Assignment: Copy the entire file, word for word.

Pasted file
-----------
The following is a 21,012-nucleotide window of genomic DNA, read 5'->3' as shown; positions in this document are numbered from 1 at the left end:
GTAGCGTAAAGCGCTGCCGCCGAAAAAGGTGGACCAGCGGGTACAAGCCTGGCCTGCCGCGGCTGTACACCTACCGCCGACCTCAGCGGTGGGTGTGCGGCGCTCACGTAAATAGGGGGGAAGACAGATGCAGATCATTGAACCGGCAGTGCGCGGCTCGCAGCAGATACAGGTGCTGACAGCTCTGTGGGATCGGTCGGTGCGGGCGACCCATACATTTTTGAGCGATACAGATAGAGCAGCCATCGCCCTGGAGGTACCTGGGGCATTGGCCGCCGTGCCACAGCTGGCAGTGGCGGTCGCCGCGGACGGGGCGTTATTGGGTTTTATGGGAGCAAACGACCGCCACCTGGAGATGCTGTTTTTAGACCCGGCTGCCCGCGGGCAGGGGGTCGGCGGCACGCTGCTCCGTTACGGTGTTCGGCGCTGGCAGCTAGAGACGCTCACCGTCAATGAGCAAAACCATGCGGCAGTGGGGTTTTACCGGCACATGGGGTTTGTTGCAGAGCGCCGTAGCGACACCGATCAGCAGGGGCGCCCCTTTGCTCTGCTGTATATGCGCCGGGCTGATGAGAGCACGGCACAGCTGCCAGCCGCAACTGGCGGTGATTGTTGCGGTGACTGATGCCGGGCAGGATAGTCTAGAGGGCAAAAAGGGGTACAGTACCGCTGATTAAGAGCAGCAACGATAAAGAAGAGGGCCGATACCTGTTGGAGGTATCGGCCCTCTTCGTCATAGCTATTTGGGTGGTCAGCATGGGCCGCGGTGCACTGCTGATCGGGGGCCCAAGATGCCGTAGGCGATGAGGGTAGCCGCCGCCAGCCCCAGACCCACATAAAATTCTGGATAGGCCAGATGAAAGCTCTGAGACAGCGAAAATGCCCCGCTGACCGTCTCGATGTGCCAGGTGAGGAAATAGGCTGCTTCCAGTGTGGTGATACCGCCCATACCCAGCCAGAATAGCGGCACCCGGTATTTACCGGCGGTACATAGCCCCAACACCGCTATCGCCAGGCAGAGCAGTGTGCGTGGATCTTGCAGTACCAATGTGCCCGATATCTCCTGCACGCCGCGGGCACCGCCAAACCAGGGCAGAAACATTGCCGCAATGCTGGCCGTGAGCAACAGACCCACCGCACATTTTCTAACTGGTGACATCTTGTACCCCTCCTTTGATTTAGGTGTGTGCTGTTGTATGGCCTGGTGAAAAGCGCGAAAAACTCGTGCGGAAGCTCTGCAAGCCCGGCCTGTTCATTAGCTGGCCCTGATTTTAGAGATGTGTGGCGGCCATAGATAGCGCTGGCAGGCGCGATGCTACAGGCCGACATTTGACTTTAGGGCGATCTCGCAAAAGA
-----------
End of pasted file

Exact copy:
The following is a 21,012-nucleotide window of genomic DNA, read 5'->3' as shown; positions in this document are numbered from 1 at the left end:
GTAGCGTAAAGCGCTGCCGCCGAAAAAGGTGGACCAGCGGGTACAAGCCTGGCCTGCCGCGGCTGTACACCTACCGCCGACCTCAGCGGTGGGTGTGCGGCGCTCACGTAAATAGGGGGGAAGACAGATGCAGATCATTGAACCGGCAGTGCGCGGCTCGCAGCAGATACAGGTGCTGACAGCTCTGTGGGATCGGTCGGTGCGGGCGACCCATACATTTTTGAGCGATACAGATAGAGCAGCCATCGCCCTGGAGGTACCTGGGGCATTGGCCGCCGTGCCACAGCTGGCAGTGGCGGTCGCCGCGGACGGGGCGTTATTGGGTTTTATGGGAGCAAACGACCGCCACCTGGAGATGCTGTTTTTAGACCCGGCTGCCCGCGGGCAGGGGGTCGGCGGCACGCTGCTCCGTTACGGTGTTCGGCGCTGGCAGCTAGAGACGCTCACCGTCAATGAGCAAAACCATGCGGCAGTGGGGTTTTACCGGCACATGGGGTTTGTTGCAGAGCGCCGTAGCGACACCGATCAGCAGGGGCGCCCCTTTGCTCTGCTGTATATGCGCCGGGCTGATGAGAGCACGGCACAGCTGCCAGCCGCAACTGGCGGTGATTGTTGCGGTGACTGATGCCGGGCAGGATAGTCTAGAGGGCAAAAAGGGGTACAGTACCGCTGATTAAGAGCAGCAACGATAAAGAAGAGGGCCGATACCTGTTGGAGGTATCGGCCCTCTTCGTCATAGCTATTTGGGTGGTCAGCATGGGCCGCGGTGCACTGCTGATCGGGGGCCCAAGATGCCGTAGGCGATGAGGGTAGCCGCCGCCAGCCCCAGACCCACATAAAATTCTGGATAGGCCAGATGAAAGCTCTGAGACAGCGAAAATGCCCCGCTGACCGTCTCGATGTGCCAGGTGAGGAAATAGGCTGCTTCCAGTGTGGTGATACCGCCCATACCCAGCCAGAATAGCGGCACCCGGTATTTACCGGCGGTACATAGCCCCAACACCGCTATCGCCAGGCAGAGCAGTGTGCGTGGATCTTGCAGTACCAATGTGCCCGATATCTCCTGCACGCCGCGGGCACCGCCAAACCAGGGCAGAAACATTGCCGCAATGCTGGCCGTGAGCAACAGACCCACCGCACATTTTCTAACTGGTGACATCTTGTACCCCTCCTTTGATTTAGGTGTGTGCTGTTGTATGGCCTGGTGAAAAGCGCGAAAAACTCGTGCGGAAGCTCTGCAAGCCCGGCCTGTTCATTAGCTGGCCCTGATTTTAGAGATGTGTGGCGGCCATAGATAGCGCTGGCAGGCGCGATGCTACAGGCCGACATTTGACTTTAGGGCGATCTCGCAAAAGA